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Looking to get more out of your bow sight?
Want to combine laser rangefinder technology and your bow sight into one gadget?
Yes, it can be done.
There is a very slim market for rangefinder bow sights, but they’ve been tried and tested by the masses. Some do better than others, and some may be way out of your price range.
Our lineup is well within your reach. If you want to know whether there’s a 2-in-1 bow sight for you or if you can afford the newest sight to the shelves, come with us!
QUICK LIST: Best Rangefinder Bow Sight in 2019
Best Rangefinding Bow Sights Comparison
|Burris Oracle Rangefinding Bow||VIEW ON AMAZON|
|Garmin Xero A1 Auto Ranging Sight||VIEW ON AMAZON|
|IQ Bowsights Define||VIEW ON AMAZON|
First off, you need to have real expectations about an integrated rangefinder’s performance. Its capabilities will be very limited compared to a conventional rangefinder. Distance range will be limited, there is no reticle display, and you will go without various modes that are available on traditional units.
Sounds restrictive? Well, let’s get real about your expectations while in the hunt. Most of your shots aren’t further than 60 yards, if that. You’re ranging your target within your shooting effective range whether you’re in a tree stand or in the open country. You may need to scan for distances on nearby targets, but when you’re within 40 yards of your mule deer, it’s unlikely you’re fidgeting with various modes on your rangefinder.
Realistic scenario: you spot a buck on a mission coming in along the game trail. You range it, make the slide adjustment (if needed), draw, aim, and shoot. What does this look with a built-in rangefinder in your bow sight? You come to a full draw, your bow acquires a distance, you aim and shoot all in one fluid moment – that’s pretty darn good.
Are all rangefinder bow sights created equal? No way. Some manufacturers have blended the technologies better than others. Some try but just haven’t been able to perfect the tech and work out the issues. So, don’t throw out your traditional rangefinder just yet. Keep it on you for the just in case moment.
Our 3 Top Rangefinder Bow Sights
- All Aluminum Construction with Locking Micro Adjustment Knobs and No Glass to Glare, Scratch or Fog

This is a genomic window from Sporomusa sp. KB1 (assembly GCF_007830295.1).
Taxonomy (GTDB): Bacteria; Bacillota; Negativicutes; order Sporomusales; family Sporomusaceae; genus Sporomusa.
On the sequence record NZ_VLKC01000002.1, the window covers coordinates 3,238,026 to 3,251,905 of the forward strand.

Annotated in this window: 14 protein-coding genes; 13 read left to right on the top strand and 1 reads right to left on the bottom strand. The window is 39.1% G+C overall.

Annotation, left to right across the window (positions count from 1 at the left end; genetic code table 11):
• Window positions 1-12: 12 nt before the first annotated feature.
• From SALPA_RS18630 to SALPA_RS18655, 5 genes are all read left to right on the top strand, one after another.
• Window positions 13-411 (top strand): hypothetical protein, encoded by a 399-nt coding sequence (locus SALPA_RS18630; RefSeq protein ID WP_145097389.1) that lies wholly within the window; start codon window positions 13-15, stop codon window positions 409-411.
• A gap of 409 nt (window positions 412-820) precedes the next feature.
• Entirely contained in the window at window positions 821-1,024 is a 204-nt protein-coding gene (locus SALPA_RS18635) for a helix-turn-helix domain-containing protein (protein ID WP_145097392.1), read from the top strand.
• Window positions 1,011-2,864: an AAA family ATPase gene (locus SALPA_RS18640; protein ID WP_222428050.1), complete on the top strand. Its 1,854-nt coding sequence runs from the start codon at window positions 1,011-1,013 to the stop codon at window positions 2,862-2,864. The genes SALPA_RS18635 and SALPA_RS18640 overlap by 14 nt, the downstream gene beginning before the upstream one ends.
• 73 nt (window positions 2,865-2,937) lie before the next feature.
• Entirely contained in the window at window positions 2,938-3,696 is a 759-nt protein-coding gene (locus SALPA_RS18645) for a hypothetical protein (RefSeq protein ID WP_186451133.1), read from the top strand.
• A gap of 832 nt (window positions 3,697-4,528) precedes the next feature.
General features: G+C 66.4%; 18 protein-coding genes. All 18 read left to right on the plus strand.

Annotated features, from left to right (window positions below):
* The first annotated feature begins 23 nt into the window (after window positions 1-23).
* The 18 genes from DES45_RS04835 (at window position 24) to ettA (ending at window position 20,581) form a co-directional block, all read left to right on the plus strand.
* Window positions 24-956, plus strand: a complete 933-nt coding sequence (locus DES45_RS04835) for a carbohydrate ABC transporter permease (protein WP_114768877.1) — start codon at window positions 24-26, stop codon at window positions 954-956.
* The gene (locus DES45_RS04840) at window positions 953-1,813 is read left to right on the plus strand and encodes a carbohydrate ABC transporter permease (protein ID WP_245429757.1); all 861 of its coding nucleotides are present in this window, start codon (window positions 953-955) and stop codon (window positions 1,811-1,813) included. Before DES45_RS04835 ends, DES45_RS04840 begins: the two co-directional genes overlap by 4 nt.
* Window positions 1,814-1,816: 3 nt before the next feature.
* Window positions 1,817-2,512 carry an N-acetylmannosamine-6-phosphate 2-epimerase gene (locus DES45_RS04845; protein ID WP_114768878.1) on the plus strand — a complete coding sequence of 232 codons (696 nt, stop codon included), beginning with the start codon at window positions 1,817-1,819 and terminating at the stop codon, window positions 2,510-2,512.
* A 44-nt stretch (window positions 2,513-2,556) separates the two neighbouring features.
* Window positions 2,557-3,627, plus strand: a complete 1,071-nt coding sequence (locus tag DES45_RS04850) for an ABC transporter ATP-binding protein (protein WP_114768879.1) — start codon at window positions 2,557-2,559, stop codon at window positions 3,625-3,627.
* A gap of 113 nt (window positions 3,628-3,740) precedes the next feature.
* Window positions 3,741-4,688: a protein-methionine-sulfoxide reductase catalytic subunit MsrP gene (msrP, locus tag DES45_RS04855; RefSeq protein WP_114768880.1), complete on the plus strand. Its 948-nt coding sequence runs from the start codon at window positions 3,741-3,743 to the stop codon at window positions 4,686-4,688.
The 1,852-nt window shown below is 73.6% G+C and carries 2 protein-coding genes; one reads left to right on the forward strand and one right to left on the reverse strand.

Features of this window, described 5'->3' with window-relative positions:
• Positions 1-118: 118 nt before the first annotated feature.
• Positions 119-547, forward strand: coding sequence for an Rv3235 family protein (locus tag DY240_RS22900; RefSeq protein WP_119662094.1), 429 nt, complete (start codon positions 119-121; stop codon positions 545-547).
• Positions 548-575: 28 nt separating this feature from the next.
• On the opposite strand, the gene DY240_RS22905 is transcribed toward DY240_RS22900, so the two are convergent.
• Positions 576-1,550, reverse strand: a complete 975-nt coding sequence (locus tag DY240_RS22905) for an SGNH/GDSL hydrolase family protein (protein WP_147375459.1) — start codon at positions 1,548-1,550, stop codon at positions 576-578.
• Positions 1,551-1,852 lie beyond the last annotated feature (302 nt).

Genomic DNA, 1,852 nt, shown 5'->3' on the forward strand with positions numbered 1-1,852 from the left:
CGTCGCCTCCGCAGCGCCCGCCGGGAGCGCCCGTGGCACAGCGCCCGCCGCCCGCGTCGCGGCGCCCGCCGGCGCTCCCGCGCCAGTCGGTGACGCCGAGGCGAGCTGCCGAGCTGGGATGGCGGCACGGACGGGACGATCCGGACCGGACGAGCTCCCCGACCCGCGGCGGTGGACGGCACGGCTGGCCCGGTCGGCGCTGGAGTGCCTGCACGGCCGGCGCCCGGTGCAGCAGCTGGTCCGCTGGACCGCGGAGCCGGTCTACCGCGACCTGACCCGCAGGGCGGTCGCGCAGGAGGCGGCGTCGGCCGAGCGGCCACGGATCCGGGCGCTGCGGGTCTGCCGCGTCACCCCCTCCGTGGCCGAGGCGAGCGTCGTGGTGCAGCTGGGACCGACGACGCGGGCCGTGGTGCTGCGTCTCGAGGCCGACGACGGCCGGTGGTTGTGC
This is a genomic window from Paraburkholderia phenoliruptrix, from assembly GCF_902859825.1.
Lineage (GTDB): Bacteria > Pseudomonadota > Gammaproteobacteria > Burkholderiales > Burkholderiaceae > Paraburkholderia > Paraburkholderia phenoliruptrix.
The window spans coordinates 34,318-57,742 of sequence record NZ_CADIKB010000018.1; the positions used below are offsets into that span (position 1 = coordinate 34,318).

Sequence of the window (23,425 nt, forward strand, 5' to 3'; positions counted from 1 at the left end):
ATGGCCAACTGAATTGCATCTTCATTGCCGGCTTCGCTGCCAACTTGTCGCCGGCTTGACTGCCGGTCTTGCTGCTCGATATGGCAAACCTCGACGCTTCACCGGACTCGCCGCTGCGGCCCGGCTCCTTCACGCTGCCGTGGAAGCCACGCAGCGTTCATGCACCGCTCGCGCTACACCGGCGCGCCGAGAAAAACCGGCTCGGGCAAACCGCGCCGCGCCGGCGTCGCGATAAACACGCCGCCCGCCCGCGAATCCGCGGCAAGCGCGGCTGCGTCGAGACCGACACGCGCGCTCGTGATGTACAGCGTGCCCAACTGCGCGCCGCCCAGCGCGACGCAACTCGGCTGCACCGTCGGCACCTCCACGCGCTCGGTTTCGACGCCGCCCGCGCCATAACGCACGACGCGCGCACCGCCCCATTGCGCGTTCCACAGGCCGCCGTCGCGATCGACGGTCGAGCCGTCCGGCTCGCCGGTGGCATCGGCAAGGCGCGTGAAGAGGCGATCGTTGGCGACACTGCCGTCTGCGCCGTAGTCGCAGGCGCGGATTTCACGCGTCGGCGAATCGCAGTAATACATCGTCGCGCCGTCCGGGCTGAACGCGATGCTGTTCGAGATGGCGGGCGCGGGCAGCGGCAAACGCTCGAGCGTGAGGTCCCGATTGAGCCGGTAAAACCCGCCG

- 20 yard fixed pin (failsafe); 2nd and 3rd Axis Adjustments
- Increase shooting distances out to 80 - 110 yards; Accommodates up to 176 MOA (184 inches of drop at 100 yards)
- Stores two different trajectory curves for different arrows or draw weights; Compatible with arrow speeds from 200- 420 fps
- Right and Left-hand compatible; Water Resistant
This is a world-class bow sight in many fields. Burris has nailed the execution of combining both rangefinder and bow sight technologies into one. We expected this since it’s not the first optic they’ve integrated rangefinder tech into. With their track record, you can expect something great from the Oracle. No, scratch that, not great but outstanding.
Not only does it have rangefinder capabilities, the advanced bow sight also has a pin-less display. There are no fiber optic pins since it incorporates the use of 52 LED aiming points on the post. Additionally, with no glass lens, you can be confident in experiencing an unobstructed sight picture from fog, glare, water, and dirt.
We think highly of the Oracle, and Burris does too as is evident with its high-end price tag. But, if you’re serious about having a 2-in-1 bow sight, this one won’t disappoint.Read Full Review
Garmin Xero A1
- Auto-ranging digital bow sight automatically measures distance to the target and provides an LED pin for the shot
- LED pins allow you to clearly see your target, unobstructed by physical pins
- Silent single-button trigger requires minimal movement; lets you range at rest or full draw up to 100 yards on game or up to 300 yards on reflective targets
- Customizable for single-pin and multi-pin configurations or manual pin selection
Garmin is a brand many may know intimately. But, in the hunt, they’re only on your riser if you can afford one. The big, tech-geared company knows the digital world, and they’re no stranger to rangefinder technology. So, how do they hold up when they merge it with a bow sight?